Thursday, 9 May 2013

We are apparently going to have a referendum

at the next election. The question will be concerned with whether we should recognise local government in the Australian Constitution.
Australia does not have a good record with respect to passing referenda questions. There have been 44 referenda to date and only 8 of them have been passed. 
One of the difficulties is that the passing of any referendum question requires what is known as a "double majority" - that is the question must be decided by a majority of voters in a majority of the states...a majority of voters alone is not sufficient. 
The last referendum question was on Australia "becoming a republic". It failed to gain a majority of voters in any of the states. 
A previous referendum question on the local government issue was put in 1988. It failed.
Both sides of politics support the idea of recognising local governement and it is easy to see why. It would give the Federal Government a great deal more power. It could bypass state governments to provide local government with finance for a range of things that are now decided on a state level. Voters however are apparently wary of providing the Federal Government with more power.
Putting a referendum question to the people is an expensive exercise. It is cheaper to put it at the same as an election but it is still expensive. Although the issue is supported by both sides of politics it may well fail - because people are wary of giving more power to the government.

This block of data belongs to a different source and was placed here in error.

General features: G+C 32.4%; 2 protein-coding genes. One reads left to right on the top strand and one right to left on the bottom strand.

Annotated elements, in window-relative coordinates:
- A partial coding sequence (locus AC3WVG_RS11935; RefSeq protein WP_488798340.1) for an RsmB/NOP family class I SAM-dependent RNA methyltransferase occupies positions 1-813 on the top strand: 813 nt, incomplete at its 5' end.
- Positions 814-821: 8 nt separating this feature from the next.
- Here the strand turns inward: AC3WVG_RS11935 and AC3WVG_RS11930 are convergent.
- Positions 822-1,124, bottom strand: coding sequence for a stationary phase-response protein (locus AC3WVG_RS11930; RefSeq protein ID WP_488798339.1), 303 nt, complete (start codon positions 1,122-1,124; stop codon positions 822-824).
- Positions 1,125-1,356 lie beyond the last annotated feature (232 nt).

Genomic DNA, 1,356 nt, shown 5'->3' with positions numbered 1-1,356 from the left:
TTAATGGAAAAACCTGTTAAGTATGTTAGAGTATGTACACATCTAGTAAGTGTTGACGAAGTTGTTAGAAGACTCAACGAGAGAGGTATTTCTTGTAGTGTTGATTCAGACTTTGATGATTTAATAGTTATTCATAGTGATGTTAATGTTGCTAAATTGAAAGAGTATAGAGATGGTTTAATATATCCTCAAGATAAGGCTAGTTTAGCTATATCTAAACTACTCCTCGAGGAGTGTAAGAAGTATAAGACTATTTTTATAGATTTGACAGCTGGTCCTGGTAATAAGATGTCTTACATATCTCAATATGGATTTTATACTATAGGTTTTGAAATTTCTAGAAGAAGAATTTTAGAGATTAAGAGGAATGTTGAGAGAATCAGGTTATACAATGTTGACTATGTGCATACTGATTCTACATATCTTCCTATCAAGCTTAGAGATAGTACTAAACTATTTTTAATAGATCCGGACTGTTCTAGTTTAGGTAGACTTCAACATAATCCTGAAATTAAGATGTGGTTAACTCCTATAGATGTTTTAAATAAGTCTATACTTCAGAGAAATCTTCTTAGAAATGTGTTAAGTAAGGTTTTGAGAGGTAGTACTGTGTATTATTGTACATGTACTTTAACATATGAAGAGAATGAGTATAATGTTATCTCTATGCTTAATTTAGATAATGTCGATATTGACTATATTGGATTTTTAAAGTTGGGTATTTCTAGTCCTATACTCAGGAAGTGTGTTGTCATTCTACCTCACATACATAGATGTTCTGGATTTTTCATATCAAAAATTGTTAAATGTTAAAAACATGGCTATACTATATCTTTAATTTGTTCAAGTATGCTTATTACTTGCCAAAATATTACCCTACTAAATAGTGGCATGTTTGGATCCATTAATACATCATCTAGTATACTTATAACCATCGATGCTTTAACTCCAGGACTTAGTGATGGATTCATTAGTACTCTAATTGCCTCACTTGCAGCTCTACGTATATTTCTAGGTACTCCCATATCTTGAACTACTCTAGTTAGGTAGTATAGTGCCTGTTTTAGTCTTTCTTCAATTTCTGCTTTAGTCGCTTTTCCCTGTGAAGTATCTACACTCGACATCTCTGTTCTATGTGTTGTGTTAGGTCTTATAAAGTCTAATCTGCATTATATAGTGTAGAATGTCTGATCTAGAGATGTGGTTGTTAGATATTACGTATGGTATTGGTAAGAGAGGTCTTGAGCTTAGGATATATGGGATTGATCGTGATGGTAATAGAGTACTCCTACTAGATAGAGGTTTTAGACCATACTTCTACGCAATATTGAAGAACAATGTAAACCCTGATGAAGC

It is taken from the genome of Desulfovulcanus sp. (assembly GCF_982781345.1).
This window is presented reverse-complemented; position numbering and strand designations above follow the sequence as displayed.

It is also possible that this time we are asking the wrong question. Australia is a country of just 23 million people. It may have a large land mass but it is a small country in terms of population. 
Despite that each state and territory has its own separate government. One state government, Tasmania, has a population of just over 512,000. We also have local government and the Federal government.
It is all ridiculously expensive to run. It was perhaps necessary once when communication had to be by letter and could take weeks. That is no longer the case but we cling to state governments and any suggestion that we do away with them - or the states - is not well received. 
A referendum to remove state governments would fail. It would mean the Australian Constitution would need to be rewritten. Perhaps though it is a debate we should have rather than one which tries to wrest power from the states through a referendum question which might well fail again. 

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